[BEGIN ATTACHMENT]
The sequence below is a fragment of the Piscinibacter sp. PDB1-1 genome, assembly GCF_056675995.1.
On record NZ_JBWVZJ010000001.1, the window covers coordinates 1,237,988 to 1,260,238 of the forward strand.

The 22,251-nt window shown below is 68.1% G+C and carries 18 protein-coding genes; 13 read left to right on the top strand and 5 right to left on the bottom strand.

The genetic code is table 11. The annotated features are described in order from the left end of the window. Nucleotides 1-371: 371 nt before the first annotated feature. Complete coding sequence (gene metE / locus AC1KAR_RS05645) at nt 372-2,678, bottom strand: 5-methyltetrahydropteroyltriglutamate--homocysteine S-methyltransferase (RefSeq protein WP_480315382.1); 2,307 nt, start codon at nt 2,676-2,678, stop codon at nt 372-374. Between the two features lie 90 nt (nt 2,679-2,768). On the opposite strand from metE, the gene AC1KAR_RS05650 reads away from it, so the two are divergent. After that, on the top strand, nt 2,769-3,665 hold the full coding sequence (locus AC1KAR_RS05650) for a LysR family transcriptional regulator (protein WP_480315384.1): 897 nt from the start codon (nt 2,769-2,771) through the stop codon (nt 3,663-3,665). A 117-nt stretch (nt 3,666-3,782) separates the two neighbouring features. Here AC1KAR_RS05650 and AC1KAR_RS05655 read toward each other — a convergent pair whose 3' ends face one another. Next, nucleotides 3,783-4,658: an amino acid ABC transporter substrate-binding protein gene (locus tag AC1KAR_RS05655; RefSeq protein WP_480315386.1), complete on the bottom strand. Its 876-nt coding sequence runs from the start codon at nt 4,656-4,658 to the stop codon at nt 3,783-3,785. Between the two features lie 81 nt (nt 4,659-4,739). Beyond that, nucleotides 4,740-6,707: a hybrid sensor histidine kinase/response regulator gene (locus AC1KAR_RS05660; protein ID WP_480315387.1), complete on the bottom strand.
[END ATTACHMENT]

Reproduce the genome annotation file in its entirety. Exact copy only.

The sequence below is a fragment of the Piscinibacter sp. PDB1-1 genome, assembly GCF_056675995.1.
On record NZ_JBWVZJ010000001.1, the window covers coordinates 1,237,988 to 1,260,238 of the forward strand.

The 22,251-nt window shown below is 68.1% G+C and carries 18 protein-coding genes; 13 read left to right on the top strand and 5 right to left on the bottom strand.

The genetic code is table 11. The annotated features are described in order from the left end of the window. Nucleotides 1-371: 371 nt before the first annotated feature. Complete coding sequence (gene metE / locus AC1KAR_RS05645) at nt 372-2,678, bottom strand: 5-methyltetrahydropteroyltriglutamate--homocysteine S-methyltransferase (RefSeq protein WP_480315382.1); 2,307 nt, start codon at nt 2,676-2,678, stop codon at nt 372-374. Between the two features lie 90 nt (nt 2,679-2,768). On the opposite strand from metE, the gene AC1KAR_RS05650 reads away from it, so the two are divergent. After that, on the top strand, nt 2,769-3,665 hold the full coding sequence (locus AC1KAR_RS05650) for a LysR family transcriptional regulator (protein WP_480315384.1): 897 nt from the start codon (nt 2,769-2,771) through the stop codon (nt 3,663-3,665). A 117-nt stretch (nt 3,666-3,782) separates the two neighbouring features. Here AC1KAR_RS05650 and AC1KAR_RS05655 read toward each other — a convergent pair whose 3' ends face one another. Next, nucleotides 3,783-4,658: an amino acid ABC transporter substrate-binding protein gene (locus tag AC1KAR_RS05655; RefSeq protein WP_480315386.1), complete on the bottom strand. Its 876-nt coding sequence runs from the start codon at nt 4,656-4,658 to the stop codon at nt 3,783-3,785. Between the two features lie 81 nt (nt 4,659-4,739). Beyond that, nucleotides 4,740-6,707: a hybrid sensor histidine kinase/response regulator gene (locus AC1KAR_RS05660; protein ID WP_480315387.1), complete on the bottom strand.